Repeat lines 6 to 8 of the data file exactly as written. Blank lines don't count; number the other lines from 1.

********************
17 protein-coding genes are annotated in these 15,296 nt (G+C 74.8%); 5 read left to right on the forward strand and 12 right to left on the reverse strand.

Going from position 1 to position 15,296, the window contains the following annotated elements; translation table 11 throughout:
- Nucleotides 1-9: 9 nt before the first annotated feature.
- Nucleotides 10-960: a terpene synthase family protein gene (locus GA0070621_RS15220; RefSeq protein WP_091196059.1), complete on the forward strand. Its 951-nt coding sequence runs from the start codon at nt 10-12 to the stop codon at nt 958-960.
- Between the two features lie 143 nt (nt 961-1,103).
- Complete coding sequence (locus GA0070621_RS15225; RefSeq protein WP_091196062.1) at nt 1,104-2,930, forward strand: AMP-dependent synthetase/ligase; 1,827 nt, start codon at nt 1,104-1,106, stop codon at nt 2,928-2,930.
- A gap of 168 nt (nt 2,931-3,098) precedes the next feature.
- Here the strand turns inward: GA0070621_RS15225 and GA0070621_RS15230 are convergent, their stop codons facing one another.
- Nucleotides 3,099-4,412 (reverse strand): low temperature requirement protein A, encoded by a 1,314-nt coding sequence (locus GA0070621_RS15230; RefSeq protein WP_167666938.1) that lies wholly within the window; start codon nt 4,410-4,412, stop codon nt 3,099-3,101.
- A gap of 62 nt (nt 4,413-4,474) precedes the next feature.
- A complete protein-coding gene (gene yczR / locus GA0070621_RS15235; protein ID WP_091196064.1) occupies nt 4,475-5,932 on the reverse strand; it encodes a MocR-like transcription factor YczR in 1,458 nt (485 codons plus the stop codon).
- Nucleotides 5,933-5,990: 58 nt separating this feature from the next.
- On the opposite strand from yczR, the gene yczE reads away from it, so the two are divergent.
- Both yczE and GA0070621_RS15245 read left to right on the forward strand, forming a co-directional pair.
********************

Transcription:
- Complete coding sequence (locus GA0070621_RS15225; RefSeq protein WP_091196062.1) at nt 1,104-2,930, forward strand: AMP-dependent synthetase/ligase; 1,827 nt, start codon at nt 1,104-1,106, stop codon at nt 2,928-2,930.
- A gap of 168 nt (nt 2,931-3,098) precedes the next feature.
- Here the strand turns inward: GA0070621_RS15225 and GA0070621_RS15230 are convergent, their stop codons facing one another.